(b) She forgot her fixed number of days but remembers the fixed time of occurance: The blood she sees at the fixed time ‑with or without the three signswill be considered menstruation if it is not for more than ten days. If it comes for more than ten days, then she should consider the probable number of days from the fixed time as menstruation and the remaining days as istihazah. And in this case if the probable number of days is more than seven, then she should act on precaution up to the tenth day.
(c) She forgot both the fixed time and the fixed number of days of her monthly periods:
i. if the blood has three signs and it came for not less than three and not more than ten days, then all of it will be regarded as hayz. If it exceeds ten days, then the days she considers as the probable days of her monthly period will be considered as hayz and the remaining days as istihazah. Again in this case if the probable period is more than seven, then it is better for her to act on precaution up to the tenth day.
ii. if the blood is with the three signs for some days but without them for some other days ‑the former will be menstruation and the latter istihazah. Of course, if both these flows are not more than ten days, then it is better for her to act on precaution on the days when the blood is without the three signs.
iii. If the blood comes for ten days or more than ten days and the woman knows on the whole that the bleeding has coincided with her fixed time and number of days, then she should act on precaution for the entire period ‑ even if the blood did not have the three signs.
If a muztaribah sees blood with the three signs for more than three and less than ten days, then it is menstruation.
But if a muztaribah sees blood for more than ten days, then there are a few possibilites:
1. The blood had the three signs during the entire flow, then she should consider six or seven days as menstruation and the remaining days as istihazah.
2. The blood had the three signs during the entire flow but with a difference in intensity of colour, that is, some days it had black colour and some other days it had dark red colour. In this case the flow with black colour will be considered menstruation and the other will be considered istihazah ‑ if such dark colour was not less than three and not more than ten days.
3. The blood was with the three signs for some days (but not less than three and not more than ten days) and without the signs for some other days, then the flow with the three signs is menstruation and without them is istihazah.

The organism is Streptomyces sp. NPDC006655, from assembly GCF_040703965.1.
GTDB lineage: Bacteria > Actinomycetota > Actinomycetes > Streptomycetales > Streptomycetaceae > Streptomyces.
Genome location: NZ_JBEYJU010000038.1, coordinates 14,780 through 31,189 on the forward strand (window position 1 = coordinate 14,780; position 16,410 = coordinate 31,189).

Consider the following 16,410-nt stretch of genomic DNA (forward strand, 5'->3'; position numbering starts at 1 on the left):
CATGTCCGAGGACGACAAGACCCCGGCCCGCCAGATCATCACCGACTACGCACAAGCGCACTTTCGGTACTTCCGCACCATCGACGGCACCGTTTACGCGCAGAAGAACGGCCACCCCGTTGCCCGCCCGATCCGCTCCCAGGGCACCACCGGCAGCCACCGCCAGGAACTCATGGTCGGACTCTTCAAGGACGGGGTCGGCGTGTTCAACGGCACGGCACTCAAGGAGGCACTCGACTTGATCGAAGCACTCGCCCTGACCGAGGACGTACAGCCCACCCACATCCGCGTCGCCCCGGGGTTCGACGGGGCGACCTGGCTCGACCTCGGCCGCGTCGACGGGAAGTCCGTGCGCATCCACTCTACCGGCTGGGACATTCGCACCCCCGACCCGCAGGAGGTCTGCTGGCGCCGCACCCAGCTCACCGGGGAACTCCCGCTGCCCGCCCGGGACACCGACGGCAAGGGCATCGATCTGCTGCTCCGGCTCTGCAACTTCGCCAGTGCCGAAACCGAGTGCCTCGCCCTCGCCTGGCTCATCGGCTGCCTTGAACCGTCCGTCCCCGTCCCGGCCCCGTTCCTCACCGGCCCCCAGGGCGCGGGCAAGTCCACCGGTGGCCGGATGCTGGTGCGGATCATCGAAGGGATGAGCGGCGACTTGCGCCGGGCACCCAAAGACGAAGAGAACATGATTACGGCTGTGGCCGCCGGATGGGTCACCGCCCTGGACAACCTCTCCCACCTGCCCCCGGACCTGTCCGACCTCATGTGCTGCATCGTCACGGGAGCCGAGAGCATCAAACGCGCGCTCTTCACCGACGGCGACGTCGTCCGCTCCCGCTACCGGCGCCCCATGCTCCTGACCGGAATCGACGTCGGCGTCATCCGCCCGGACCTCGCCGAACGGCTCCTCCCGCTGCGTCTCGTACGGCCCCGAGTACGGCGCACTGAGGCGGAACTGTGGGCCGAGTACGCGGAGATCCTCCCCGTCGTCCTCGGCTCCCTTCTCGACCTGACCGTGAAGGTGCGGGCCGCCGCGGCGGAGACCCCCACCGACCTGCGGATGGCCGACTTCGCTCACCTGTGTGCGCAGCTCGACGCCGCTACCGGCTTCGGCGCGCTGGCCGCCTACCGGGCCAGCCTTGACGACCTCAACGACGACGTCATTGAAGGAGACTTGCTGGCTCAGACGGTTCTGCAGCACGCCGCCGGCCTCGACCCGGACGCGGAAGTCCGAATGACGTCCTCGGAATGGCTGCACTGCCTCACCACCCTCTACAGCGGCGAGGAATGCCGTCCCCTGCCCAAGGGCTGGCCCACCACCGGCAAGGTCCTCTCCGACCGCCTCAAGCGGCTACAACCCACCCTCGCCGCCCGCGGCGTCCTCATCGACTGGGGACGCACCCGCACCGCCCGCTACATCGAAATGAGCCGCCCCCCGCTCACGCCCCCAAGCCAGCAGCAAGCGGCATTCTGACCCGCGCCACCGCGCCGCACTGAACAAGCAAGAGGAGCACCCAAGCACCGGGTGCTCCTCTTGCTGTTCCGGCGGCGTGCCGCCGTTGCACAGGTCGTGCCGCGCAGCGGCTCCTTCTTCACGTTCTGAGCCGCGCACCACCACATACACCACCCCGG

4. If the entire flow was without the three signs or the flow with the three signs was less than three days, then the entire flow will be considered istihazah.
I have already mentioned that menstruation is neither a "curse on the women" nor is it related to the so‑called original sin of Eve.
Menstruation is the flow of blood; and blood, according to the shari'ah, is a najis (unclean) substance and so menstruation is also considered najis. But the impurity of menstruation in no way prevents a woman from living a normal life with her family and friends.
A person asked Imam ja'far as‑Sadiq (peace be upon him) about a woman who gives water to a man while she is in her monthly period. The Imam said, "One of the wives of the Prophet (upon whom be peace) was pouring water on him and serving him drink while she was in her monthly period." In another tradition, Imam Muhammad al‑Baqir (peace be upon him) narrates that the Prophet (upon whom be peace) said to one of his wives, "Serve me a drink." She said, "I am in my monthly period." The Prophet said, "Is your menstruation in your hand?!"9 These two narrations are sufficient to show that the impurity of menstruation does not prevent a woman from living a normal life with her family and friends.
On the other hand, there are certain acts of worship, etc., in Islam which are so sacred that a Muslim, whether man or woman, cannot perform them unless he or she has certain qualifications. It is only in relation to these acts that the women who are in menstruation, just as the junub men, are forbidden from performing them. Those acts are as follows:
1. Touching the writings of the Qur'an, the names and attributes of Allah, the names of the Prophet, the Imams and Fatimah (the daughter of the Prophet). It is better not to touch names of other prophets too.
2. Reciting those verses of the Qur'an in which sajdah (prostration) is wajib, i.e., verse 15 of chapter 32; verse 37 of chapter 41; verse 62 of chapter 53; and verse 19 of chapter 96. It is better not to recite even a single verse from these chapters.